They give us unconditional love but ask little for little in return; a pat on the head, some kind words, a meal and a warm place to sleep. But did you know that our pets give us much more in return?
Both our physical and emotional health can benefit from having a pet around the house, from the very young to the elderly.
Our children benefit from having a pet in the family in so many ways. They teach our kids about responsibility, empathy, they encourage exercise, but you may not know that they also bring positives to our little one’s health.
Recent studies by various medical professionals suggest that for children growing up in an environment shared with ‘furred’ animals such as a dog or cat, or on a farm with larger animals, the risk of allergies and asthma may be less. It was also shown that kids living in these situations were also less likely to have eczema and other skin related conditions. Testing showed that compared to children who did not have a pet in the household, those that did, had higher levels of some immune system chemicals. In essence, the finding suggested that babies who have greater exposure to dirt and allergens have a stronger immune system.
Emotionally they appear to be much better equipped for life’s challenges also. Children with live-in pets were less likely to miss school and were more popular with their classmates. They also had a higher self-esteem, a more positive outlook on life, were able to cope with grief, stress and loss better and were less lonely and bored.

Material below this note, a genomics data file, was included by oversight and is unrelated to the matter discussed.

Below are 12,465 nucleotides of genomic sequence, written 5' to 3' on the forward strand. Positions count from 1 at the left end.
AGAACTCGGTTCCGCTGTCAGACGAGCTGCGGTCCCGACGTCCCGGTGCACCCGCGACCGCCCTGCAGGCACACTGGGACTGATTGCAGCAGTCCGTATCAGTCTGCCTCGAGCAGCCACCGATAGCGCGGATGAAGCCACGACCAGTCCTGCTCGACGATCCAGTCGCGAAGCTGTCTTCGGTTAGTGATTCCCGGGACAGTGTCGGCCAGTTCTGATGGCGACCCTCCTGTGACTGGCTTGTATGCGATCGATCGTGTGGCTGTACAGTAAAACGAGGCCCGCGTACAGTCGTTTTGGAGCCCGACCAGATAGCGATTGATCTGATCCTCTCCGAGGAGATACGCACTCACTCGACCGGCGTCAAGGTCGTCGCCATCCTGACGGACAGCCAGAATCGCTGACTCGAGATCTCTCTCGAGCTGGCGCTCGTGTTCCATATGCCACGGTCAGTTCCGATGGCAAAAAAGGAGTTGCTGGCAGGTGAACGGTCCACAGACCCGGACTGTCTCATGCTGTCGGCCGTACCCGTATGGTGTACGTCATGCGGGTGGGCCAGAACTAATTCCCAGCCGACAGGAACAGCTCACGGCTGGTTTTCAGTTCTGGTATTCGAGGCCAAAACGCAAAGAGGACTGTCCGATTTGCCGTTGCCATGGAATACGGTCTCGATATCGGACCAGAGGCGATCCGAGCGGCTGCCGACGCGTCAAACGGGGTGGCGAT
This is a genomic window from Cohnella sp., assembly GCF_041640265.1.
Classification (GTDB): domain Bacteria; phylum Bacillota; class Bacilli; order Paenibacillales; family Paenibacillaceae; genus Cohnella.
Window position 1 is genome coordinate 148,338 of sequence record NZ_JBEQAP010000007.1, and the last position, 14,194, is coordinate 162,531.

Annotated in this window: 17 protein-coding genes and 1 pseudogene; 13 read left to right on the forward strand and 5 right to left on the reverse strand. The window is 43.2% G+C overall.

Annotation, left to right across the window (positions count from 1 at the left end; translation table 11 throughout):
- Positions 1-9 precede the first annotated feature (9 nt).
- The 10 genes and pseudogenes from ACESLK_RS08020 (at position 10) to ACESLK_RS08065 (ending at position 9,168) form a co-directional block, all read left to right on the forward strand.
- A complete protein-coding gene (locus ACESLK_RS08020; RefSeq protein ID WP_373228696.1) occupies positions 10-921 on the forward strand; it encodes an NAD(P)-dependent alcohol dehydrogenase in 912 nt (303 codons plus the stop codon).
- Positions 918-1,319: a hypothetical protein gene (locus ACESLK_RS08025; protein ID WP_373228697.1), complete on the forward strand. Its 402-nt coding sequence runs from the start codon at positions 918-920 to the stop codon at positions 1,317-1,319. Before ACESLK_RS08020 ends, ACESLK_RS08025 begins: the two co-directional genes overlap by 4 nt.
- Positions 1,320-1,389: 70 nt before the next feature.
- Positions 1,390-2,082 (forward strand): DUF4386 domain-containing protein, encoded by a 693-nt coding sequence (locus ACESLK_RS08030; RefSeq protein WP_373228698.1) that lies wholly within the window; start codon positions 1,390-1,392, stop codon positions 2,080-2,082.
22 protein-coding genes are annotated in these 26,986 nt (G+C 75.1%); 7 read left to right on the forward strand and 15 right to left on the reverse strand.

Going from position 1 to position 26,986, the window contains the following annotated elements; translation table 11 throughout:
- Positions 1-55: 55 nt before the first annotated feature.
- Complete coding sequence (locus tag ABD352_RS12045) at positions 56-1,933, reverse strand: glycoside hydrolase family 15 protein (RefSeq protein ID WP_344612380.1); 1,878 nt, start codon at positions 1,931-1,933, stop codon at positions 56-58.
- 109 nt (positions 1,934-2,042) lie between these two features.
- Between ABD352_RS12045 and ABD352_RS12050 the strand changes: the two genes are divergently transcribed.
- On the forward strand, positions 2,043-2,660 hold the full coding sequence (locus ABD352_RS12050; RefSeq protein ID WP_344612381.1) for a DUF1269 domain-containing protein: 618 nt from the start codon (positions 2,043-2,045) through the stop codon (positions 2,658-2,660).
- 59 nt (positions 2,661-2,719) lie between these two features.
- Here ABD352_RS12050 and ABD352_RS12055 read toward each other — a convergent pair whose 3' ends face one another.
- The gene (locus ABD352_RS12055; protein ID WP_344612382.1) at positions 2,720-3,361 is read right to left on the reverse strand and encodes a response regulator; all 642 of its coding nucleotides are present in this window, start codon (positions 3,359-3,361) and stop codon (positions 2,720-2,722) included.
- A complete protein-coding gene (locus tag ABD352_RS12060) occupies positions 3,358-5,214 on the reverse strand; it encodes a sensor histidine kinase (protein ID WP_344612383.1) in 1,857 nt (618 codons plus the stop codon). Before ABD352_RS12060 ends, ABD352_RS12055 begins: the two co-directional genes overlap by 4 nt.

It’s not just our children who benefit from owning a pet. As older adults our pets provide us with companionship – they are the ultimate caregivers when we are ill or sad, just by being there. They may also be a factor in not only prolonging our lives but assisting with a better quality of life. Lower blood pressure, a lessening of anxiety and an immunity boost all being significant factors.
A 20 year study in the US of almost 5000 people showed that those who had never had a pet were 40% more likely to die of a heart attack, and 30% more likely to die of any other cardiovascular disease such as stroke and heart failure! These results held true even after taking into account other risk factors such as age, gender, blood pressure and smoking.
An enjoyable activity such as playing with a dog or stroking a cat raises levels of serotonin and dopamine, nerve transmitters known to have calming properties, therefore reducing stress. Research also shows a strong attachment to a pet may be of real benefit to those people prone to depression.
These benefits also carry over into aged care, whether it be in a residential care facility or at home. Owning a pet gives a feeling of being needed, helps to maintain motor skills and has been seen to aid in quicker recover from illness and surgery with people needing less visits to the doctor or requiring ongoing medication. Pet therapy for the elderly is used at all stages of care and is seen as a boost to health and general well-being. Some previously unresponsive residents would interact with a pet even if not with their human carers.
We underestimate the true value of having a pet in our lives as they offer us benefits perhaps not considered when we go to pick out that tiny ball of fluff or decide to give a rescue animal a chance at a better life.
They may even unwittingly be excellent matchmakers. A walk in the park with your dog gives the opportunity to meet other like-minded individuals – a conversation starts, firstly comparing pets but may move on to discussing your own interests – providing social connectedness and perhaps a date!
In fact, I met my husband of 35 years because I liked his dog!
What benefits or special memories do you have because you own a pet??